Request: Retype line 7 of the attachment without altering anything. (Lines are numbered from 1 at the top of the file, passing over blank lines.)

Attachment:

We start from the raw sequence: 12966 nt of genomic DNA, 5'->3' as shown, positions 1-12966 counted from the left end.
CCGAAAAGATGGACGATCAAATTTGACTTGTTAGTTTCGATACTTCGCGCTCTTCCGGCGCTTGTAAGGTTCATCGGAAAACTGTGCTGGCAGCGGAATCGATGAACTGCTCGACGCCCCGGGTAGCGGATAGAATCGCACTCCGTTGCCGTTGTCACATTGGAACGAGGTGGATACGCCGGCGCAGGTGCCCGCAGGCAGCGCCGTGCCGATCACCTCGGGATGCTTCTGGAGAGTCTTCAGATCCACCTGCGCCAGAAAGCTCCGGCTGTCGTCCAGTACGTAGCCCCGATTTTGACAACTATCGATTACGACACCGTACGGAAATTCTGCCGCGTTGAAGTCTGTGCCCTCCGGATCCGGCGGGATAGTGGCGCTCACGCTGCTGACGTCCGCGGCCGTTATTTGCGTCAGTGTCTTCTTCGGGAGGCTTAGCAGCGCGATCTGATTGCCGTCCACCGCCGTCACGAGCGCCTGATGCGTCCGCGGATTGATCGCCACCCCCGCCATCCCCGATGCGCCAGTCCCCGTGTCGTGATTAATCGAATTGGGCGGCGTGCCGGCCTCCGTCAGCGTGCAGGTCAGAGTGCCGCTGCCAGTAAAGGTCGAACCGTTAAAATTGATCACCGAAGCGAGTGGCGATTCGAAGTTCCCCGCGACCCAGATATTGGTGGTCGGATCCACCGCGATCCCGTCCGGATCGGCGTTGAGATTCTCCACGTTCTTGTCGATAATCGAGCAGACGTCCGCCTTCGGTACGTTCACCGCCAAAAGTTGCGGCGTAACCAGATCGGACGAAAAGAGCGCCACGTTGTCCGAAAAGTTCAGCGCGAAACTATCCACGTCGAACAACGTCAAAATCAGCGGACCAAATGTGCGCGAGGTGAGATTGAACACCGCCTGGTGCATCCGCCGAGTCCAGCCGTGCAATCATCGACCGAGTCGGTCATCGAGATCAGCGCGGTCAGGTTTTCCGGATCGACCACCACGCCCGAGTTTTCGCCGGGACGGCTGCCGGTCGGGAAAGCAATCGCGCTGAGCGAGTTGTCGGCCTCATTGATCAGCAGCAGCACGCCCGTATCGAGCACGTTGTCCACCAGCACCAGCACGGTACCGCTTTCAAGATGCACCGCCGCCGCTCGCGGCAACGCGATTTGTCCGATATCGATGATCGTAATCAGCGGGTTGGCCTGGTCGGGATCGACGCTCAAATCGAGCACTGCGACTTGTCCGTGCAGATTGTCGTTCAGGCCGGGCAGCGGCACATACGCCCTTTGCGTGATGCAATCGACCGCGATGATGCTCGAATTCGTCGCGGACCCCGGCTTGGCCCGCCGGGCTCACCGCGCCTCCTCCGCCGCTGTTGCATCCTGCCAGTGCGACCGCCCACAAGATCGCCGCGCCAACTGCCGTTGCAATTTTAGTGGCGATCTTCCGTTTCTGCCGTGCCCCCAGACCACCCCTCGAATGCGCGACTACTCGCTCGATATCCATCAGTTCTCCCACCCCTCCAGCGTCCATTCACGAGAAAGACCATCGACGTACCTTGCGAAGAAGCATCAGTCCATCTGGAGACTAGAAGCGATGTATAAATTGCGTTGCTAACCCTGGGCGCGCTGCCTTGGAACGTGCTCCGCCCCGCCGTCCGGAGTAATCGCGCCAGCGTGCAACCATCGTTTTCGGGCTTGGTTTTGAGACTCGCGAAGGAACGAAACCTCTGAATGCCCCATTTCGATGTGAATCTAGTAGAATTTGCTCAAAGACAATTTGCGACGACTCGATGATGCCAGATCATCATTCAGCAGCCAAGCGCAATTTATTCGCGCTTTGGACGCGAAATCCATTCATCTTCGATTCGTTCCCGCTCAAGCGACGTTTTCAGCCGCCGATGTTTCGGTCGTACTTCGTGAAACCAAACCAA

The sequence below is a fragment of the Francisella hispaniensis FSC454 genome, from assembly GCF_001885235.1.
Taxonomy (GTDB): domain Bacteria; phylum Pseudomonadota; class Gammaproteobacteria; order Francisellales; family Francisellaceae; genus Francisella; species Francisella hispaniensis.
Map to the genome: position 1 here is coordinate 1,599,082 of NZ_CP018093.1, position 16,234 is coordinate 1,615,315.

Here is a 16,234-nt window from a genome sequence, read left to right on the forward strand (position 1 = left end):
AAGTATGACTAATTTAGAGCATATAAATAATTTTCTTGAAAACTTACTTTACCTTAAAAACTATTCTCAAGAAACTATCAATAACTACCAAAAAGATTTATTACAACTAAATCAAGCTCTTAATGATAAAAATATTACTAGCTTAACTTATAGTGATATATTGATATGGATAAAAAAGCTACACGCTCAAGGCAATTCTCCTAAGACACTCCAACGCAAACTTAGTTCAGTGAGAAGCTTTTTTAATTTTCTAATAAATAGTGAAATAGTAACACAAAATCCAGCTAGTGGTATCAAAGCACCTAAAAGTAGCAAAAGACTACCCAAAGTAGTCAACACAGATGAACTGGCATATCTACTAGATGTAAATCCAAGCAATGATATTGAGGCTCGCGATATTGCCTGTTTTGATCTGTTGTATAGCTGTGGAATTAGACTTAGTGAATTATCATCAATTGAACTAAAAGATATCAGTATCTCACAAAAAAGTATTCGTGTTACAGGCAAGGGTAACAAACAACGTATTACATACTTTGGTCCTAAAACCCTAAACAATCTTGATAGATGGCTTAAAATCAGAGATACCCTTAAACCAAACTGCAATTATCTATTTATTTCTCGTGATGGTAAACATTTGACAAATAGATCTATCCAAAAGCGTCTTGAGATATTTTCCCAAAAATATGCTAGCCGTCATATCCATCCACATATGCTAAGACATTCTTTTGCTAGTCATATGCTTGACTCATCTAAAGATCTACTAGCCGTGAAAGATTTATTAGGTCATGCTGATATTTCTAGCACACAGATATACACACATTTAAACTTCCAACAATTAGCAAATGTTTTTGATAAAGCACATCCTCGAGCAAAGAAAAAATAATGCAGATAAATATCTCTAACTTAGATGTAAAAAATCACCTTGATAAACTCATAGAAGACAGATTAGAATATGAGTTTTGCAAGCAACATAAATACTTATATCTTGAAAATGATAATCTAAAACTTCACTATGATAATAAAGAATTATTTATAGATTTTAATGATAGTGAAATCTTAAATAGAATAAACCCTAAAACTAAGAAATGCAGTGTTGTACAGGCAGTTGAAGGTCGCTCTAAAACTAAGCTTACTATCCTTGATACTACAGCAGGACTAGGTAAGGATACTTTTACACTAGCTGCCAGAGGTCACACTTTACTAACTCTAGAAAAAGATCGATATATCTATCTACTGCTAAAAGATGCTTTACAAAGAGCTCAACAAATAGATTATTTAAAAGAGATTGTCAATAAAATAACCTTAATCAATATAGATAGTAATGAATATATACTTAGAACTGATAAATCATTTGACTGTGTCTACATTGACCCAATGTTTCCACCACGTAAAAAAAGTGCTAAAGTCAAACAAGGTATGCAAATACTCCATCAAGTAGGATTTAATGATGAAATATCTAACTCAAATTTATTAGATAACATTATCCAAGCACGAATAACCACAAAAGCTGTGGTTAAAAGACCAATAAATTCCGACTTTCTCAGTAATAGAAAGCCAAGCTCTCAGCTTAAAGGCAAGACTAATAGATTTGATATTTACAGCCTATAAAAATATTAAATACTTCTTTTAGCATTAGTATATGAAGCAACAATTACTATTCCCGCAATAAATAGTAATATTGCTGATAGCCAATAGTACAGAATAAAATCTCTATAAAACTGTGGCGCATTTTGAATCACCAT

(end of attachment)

AAGTATGACTAATTTAGAGCATATAAATAATTTTCTTGAAAACTTACTTTACCTTAAAAACTATTCTCAAGAAACTATCAATAACTACCAAAAAGATTTATTACAACTAAATCAAGCTCTTAATGATAAAAATATTACTAGCTTAACTTATAGTGATATATTGATATGGATAAAAAAGCTACACGCTCAAGGCAATTCTCCTAAGACACTCCAACGCAAACTTAGTTCAGTGAGAAGCTTTTTTAATTTTCTAATAAATAGTGAAATAGTAACACAAAATCCAGCTAGTGGTATCAAAGCACCTAAAAGTAGCAAAAGACTACCCAAAGTAGTCAACACAGATGAACTGGCATATCTACTAGATGTAAATCCAAGCAATGATATTGAGGCTCGCGATATTGCCTGTTTTGATCTGTTGTATAGCTGTGGAATTAGACTTAGTGAATTATCATCAATTGAACTAAAAGATATCAGTATCTCACAAAAAAGTATTCGTGTTACAGGCAAGGGTAACAAACAACGTATTACATACTTTGGTCCTAAAACCCTAAACAATCTTGATAGATGGCTTAAAATCAGAGATACCCTTAAACCAAACTGCAATTATCTATTTATTTCTCGTGATGGTAAACATTTGACAAATAGATCTATCCAAAAGCGTCTTGAGATATTTTCCCAAAAATATGCTAGCCGTCATATCCATCCACATATGCTAAGACATTCTTTTGCTAGTCATATGCTTGACTCATCTAAAGATCTACTAGCCGTGAAAGATTTATTAGGTCATGCTGATATTTCTAGCACACAGATATACACACATTTAAACTTCCAACAATTAGCAAATGTTTTTGATAAAGCACATCCTCGAGCAAAGAAAAAATAATGCAGATAAATATCTCTAACTTAGATGTAAAAAATCACCTTGATAAACTCATAGAAGACAGATTAGAATATGAGTTTTGCAAGCAACATAAATACTTATATCTTGAAAATGATAATCTAAAACTTCACTATGATAATAAAGAATTATTTATAGATTTTAATGATAGTGAAATCTTAAATAGAATAAACCCTAAAACTAAGAAATGCAGTGTTGTACAGGCAGTTGAAGGTCGCTCTAAAACTAAGCTTACTATCCTTGATACTACAGCAGGACTAGGTAAGGATACTTTTACACTAGCTGCCAGAGGTCACACTTTACTAACTCTAGAAAAAGATCGATATATCTATCTACTGCTAAAAGATGCTTTACAAAGAGCTCAACAAATAGATTATTTAAAAGAGATTGTCAATAAAATAACCTTAATCAATATAGATAGTAATGAATATATACTTAGAACTGATAAATCATTTGACTGTGTCTACATTGACCCAATGTTTCCACCACGTAAAAAAAGTGCTAAAGTCAAACAAGGTATGCAAATACTCCATCAAGTAGGATTTAATGATGAAATATCTAACTCAAATTTATTAGATAACATTATCCAAGCACGAATAACCACAAAAGCTGTGGTTAAAAGACCAATAAATTCCGACTTTCTCAGTAATAGAAAGCCAAGCTCTCAGCTTAAAGGCAAGACTAATAGATTTGATATTTACAGCCTATAAAAATATTAAATACTTCTTTTAGCATTAGTATATGAAGCAACAATTACTATTCCCGCAATAAATAGTAATATTGCTGATAGCCAATAGTACAGAATAAAATCTCTATAAAACTGTGGCGCATTTTGAATCACCAT